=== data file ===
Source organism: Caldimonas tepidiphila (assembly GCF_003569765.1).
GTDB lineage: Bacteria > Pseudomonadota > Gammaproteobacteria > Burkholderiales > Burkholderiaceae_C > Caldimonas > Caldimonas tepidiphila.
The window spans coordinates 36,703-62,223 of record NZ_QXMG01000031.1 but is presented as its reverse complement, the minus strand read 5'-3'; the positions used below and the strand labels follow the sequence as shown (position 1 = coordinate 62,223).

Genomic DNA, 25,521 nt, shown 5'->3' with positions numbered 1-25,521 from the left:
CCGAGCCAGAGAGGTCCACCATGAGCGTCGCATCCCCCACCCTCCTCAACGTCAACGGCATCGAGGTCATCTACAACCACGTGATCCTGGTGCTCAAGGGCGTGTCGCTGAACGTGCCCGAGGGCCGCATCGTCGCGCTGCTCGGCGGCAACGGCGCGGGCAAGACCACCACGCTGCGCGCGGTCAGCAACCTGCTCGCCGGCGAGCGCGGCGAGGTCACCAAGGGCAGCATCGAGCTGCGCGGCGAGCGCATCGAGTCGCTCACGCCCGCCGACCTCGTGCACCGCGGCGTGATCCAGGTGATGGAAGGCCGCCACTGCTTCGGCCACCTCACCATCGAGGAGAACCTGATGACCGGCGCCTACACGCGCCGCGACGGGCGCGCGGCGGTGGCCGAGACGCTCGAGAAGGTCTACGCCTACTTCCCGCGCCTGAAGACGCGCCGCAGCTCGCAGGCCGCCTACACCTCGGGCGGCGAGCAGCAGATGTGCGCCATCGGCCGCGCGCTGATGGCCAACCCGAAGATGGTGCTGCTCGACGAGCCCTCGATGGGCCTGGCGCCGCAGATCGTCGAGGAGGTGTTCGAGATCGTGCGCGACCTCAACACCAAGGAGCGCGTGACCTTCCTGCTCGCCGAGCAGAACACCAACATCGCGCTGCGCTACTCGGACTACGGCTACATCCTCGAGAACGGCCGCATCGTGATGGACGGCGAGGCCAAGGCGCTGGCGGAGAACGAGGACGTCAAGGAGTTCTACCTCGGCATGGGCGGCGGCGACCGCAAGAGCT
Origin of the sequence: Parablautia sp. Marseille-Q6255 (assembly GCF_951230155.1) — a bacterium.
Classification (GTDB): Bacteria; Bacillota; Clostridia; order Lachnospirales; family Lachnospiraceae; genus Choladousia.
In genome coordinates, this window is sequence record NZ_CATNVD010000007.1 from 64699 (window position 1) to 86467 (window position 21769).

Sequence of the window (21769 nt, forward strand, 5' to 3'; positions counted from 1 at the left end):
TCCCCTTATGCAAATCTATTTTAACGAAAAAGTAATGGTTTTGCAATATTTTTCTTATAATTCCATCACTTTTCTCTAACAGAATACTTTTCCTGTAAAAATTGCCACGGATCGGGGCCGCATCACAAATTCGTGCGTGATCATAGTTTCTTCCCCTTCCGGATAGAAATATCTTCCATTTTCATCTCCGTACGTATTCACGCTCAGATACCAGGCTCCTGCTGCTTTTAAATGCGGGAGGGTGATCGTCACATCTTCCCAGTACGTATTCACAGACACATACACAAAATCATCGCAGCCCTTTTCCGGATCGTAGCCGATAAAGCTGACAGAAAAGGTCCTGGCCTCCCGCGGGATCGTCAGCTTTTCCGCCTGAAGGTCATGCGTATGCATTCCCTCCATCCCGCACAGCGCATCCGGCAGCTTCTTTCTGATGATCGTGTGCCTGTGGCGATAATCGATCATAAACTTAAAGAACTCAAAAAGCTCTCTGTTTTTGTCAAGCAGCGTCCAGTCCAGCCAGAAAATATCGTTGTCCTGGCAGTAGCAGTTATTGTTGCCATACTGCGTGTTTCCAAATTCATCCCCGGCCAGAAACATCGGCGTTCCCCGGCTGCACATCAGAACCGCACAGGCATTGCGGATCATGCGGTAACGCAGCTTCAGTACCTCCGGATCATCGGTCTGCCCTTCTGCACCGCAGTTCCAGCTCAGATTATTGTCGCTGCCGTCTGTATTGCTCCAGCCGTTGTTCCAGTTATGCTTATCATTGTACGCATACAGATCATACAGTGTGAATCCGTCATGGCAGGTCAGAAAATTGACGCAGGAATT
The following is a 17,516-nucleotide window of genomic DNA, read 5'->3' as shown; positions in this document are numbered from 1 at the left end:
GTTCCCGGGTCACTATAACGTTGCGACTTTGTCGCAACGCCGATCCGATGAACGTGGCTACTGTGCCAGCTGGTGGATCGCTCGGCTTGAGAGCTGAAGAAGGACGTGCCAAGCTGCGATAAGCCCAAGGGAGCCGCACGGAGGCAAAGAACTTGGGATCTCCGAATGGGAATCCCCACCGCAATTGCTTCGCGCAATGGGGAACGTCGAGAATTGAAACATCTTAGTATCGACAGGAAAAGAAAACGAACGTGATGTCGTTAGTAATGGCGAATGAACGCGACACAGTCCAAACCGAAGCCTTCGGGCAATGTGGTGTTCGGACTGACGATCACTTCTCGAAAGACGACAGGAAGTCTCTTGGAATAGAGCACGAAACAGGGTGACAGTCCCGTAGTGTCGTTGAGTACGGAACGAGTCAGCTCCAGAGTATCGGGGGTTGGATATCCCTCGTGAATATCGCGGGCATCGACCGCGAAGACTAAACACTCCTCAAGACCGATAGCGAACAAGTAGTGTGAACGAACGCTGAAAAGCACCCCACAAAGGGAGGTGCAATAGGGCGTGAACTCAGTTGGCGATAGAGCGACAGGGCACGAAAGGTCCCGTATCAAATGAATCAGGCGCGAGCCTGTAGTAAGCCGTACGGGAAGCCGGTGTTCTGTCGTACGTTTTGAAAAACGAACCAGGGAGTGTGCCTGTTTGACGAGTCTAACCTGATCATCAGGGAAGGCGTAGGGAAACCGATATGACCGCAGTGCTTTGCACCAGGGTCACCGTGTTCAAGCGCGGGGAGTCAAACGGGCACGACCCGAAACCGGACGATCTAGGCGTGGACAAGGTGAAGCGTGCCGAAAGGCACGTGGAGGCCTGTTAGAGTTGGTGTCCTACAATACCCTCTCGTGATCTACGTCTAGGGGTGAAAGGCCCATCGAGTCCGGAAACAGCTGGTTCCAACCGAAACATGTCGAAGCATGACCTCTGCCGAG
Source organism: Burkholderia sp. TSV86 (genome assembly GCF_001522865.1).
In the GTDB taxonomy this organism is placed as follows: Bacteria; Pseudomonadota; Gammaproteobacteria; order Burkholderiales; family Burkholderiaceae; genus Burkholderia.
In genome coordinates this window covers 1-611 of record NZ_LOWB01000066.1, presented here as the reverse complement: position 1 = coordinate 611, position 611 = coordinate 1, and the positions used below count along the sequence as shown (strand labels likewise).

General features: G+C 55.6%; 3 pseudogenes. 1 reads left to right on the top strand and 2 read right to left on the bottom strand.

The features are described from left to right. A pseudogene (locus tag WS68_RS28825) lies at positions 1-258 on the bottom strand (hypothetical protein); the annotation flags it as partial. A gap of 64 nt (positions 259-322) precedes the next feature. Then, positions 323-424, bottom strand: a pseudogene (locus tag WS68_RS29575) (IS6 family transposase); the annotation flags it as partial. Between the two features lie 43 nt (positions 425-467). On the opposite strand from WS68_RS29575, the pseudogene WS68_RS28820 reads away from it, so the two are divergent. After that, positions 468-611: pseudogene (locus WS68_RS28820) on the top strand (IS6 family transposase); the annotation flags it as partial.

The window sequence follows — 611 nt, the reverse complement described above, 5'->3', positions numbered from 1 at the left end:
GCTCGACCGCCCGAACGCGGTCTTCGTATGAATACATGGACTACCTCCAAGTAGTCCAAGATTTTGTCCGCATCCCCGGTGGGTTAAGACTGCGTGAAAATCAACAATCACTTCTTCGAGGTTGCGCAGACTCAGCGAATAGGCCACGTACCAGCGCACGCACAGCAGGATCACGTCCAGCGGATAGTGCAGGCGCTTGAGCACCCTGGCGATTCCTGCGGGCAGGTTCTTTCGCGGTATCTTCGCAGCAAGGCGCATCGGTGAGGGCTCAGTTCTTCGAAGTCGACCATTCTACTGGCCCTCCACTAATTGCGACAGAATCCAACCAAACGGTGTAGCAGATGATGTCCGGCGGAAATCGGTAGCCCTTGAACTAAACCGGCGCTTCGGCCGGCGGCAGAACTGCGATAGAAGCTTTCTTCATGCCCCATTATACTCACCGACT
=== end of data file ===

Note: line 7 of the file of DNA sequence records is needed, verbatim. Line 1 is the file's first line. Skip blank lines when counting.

Classification (GTDB): Bacteria; Bacillota; Clostridia; order Lachnospirales; family Lachnospiraceae; genus Choladousia.